Leslie Bocskor, Managing Partner of Electrum Partners

“The disapproval of Issue 3 in Ohio is a not a defeat. Although conservative forces have prevailed, they are not the most logical in this case. Regardless of today’s loss, a monumental step forward for our country has occurred – just by having this issue at the forefront. The citizens of Ohio are not yet ready to fully legalize Cannabis, perhaps this particular issue and its nuances (and legal language) have been a hindrance. Nevertheless, a strong and motivated portion of the population did vote in favor today, and we will likely see this issue revisited very soon, but hopefully with a more acceptable framework.”
Eddie Miller, Chief Strategy Officer of GreenRush

“While there was some debate about the merits of the system put before Ohio voters, polls show they clearly did and do support regulating the cannabis industry. Voters rejected the notion of legislating a monopoly, not cannabis legalization. They realize that legalization is so much more than the right to buy, sell or use cannabis. This is about taking steps to dismantle policies that tear families and communities apart, and making more sensible decisions about how we use our tax dollars and law enforcement resources.”
Kyle Sherman, CEO of Flowhub

“Ohio voters rejected the idea of a legislated monopoly, not regulating Cannabis. The trend continues to go in the direction of legalization, and we can all agree the industry should be fair and responsible.”
Dawn Roberts, Marketing Director for O.penVAPE

“Failing to pass Issue 3 for legalization in Ohio was still a decisive step forward for cannabis proponents and shows a changing tide in traditionally conservative areas. With each successive legislative measure, we can learn and adapt to ensure that the most sustainable and socially beneficial policies are implemented. This public vote in Ohio offers another opportunity to improve while concurrently educating the public about critical issues.”
Mike Bologna, Co-Founder of Green Lion Partners

WHAT HAPPENS NEXT: Up to seven more states for marijuana legalization 

The failure of Ohio to legalize recreational marijuana doesn’t necessarily mean other states should not try to follow similar steps. But this time, lessons have been learned. Even before Ohio’s November 3 votes, the five states below are already poised to write their own history.

#1: Massachusetts

One of the most progressive New England states Massachusetts is prepping up for the 2016 ballots. And many are confident the initiative here will pass given the previous records of liberal healthcare reforms and legalization of same-sex marriage.

In the summer of 2015, Massachusetts opened its first medical marijuana dispensary. And we see this as an essential step toward our goal of making even recreational marijuana legal here. As of today, the referendum is just waiting in the ballots. It is only a matter of time when we see our hopes for this state become a reality.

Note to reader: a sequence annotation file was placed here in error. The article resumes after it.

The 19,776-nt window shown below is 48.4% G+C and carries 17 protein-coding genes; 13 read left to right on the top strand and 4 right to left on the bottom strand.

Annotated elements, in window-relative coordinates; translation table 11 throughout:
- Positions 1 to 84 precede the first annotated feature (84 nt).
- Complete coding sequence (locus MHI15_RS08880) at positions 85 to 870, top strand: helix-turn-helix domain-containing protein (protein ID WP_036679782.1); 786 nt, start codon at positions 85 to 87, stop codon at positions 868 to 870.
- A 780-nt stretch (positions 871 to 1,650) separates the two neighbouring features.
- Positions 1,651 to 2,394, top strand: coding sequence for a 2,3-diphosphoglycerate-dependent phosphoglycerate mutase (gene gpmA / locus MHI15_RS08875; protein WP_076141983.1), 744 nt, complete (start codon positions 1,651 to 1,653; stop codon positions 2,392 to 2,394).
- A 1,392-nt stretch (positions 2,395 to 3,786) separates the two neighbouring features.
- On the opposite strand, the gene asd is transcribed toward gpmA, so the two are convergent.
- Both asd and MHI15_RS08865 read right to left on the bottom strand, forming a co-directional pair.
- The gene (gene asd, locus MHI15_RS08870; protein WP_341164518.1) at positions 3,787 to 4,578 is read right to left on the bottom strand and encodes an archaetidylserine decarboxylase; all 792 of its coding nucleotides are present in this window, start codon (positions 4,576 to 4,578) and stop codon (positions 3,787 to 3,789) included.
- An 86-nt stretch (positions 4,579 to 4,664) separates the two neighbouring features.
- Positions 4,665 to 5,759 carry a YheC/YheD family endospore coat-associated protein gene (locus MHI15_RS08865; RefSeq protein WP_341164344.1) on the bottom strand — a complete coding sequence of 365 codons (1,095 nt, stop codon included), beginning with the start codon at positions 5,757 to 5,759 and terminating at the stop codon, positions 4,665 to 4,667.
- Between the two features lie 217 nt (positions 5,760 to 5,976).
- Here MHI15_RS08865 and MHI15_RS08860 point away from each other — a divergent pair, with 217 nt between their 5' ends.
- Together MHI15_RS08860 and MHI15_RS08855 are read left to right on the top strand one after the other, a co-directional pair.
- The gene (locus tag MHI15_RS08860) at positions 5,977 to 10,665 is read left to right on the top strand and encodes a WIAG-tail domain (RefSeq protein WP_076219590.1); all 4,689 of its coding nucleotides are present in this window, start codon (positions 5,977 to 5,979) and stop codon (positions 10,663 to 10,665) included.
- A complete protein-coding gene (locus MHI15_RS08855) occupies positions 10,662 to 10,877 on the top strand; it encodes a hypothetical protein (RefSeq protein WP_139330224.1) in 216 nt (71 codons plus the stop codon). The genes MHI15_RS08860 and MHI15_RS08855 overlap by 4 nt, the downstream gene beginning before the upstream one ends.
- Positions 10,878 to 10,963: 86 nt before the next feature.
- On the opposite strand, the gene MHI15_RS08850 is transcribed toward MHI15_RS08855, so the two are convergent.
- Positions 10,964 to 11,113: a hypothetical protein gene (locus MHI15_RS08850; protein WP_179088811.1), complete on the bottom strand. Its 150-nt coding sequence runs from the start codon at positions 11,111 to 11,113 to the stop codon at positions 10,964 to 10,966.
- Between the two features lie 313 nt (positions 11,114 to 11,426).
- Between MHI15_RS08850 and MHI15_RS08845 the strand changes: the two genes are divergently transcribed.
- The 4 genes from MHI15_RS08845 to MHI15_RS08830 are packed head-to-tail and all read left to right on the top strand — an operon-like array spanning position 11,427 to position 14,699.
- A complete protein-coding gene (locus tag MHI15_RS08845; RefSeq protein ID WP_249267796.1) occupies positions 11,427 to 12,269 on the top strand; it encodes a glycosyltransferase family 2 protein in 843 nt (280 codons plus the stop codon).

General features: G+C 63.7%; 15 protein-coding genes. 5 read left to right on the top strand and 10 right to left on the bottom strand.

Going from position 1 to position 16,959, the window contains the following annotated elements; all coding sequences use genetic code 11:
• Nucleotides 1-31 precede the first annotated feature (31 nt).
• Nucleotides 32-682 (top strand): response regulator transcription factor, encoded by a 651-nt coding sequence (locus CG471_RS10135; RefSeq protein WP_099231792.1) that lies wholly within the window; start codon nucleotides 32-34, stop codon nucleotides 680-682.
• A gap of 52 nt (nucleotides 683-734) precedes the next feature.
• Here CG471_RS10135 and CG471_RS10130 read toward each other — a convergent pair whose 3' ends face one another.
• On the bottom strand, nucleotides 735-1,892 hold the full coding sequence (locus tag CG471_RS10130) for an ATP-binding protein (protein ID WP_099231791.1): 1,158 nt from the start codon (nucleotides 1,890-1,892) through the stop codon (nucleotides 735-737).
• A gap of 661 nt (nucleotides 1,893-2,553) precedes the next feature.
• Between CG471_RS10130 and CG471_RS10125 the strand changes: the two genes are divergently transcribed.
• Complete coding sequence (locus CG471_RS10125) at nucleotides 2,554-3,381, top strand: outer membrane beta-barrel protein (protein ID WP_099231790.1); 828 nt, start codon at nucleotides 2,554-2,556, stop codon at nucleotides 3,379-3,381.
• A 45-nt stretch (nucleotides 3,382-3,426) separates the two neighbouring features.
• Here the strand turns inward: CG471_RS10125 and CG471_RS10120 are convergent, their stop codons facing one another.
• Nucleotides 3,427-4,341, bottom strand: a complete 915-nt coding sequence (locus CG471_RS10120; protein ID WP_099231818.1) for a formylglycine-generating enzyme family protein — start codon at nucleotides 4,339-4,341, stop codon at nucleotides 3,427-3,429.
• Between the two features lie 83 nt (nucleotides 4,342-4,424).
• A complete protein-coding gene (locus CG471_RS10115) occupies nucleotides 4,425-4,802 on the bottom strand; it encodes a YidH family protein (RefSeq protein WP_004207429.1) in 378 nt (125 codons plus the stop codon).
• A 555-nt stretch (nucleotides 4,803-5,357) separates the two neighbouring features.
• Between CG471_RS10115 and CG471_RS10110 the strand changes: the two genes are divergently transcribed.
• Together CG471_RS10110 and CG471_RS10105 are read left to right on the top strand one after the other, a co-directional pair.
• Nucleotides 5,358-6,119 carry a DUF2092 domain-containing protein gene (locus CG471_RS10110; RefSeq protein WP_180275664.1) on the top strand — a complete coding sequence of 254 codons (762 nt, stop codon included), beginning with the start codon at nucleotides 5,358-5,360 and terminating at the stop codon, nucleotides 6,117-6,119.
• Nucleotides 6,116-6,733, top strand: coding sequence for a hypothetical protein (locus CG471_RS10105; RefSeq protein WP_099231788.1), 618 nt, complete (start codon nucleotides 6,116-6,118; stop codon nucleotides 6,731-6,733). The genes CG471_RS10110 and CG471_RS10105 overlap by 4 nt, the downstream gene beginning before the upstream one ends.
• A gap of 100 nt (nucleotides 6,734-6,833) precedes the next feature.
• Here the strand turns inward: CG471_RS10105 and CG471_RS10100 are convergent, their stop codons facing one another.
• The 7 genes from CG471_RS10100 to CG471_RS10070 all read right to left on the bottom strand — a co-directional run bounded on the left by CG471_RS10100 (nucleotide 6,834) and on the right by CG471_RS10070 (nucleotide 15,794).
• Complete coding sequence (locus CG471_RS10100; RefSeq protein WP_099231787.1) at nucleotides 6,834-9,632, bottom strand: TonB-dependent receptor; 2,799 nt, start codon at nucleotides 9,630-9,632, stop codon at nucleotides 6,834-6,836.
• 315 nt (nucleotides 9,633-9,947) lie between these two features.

#2: California

When it comes to supporting the use of marijuana, California us no stranger to such issues. In fact, it was the very first state to make the use of medical marijuana legal in 1996. In other words, the majority of the people of California have long been accustomed to the benefits of cannabis. This means any measure rolled out could easily pass in the ballots.

California is perhaps the most watched state when it comes to legalizing recreational cannabis. Not only is the state one of the largest economies in the U.S., but it also has many representatives in Congress. If California and Oregon both legalize marijuana, then the entire west coast could become the center of pot trade in the country. The 2016 ballots in the state will indeed significantly define the future of marijuana in the country.

Eddie Miller, Chief Strategy Officer at GreenRush, a CA patient-centered cannabis delivery platform, presented in finer detail his take on the matter:

“Legalization is positive for the United States for five very easily comprehensible reasons.

1. Social Justice

There are 1,000’s of people currently incarcerated for low-level Marijuana crimes in our prison system. This neither rehabilitates them nor does is actually change the outcome. In fact, the continued incarceration of petty Cannabis criminals only perpetuates the vicious cycle of unjust imprisonment.

Undoing this one prohibition, and Rescheduling Cannabis will have many gains.
A. The enforcement costs of a non-sensical set of drugs laws will disappear.
B. The imprisonment costs for this will disappear.
C. The costs of processing prisoners and offenders through the justice system will disappear.
D. The people who are party to this injustice will no longer be affected and neither will their families.
E. Most importantly – something that should not have logically been forbidden in the first place.

The net benefits to society are both cultural, economic, and progressive.

2. Economic Benefits

a. Not only will there cease to be enforcement and justice expenditures but there will not be new commerce that was previously relegated to the black market.
b. The new commerce will benefit all stakeholders. The retail price of Cannabis will go down for consumers, the business and industry will generate revenue, jobs, and positive economic movement.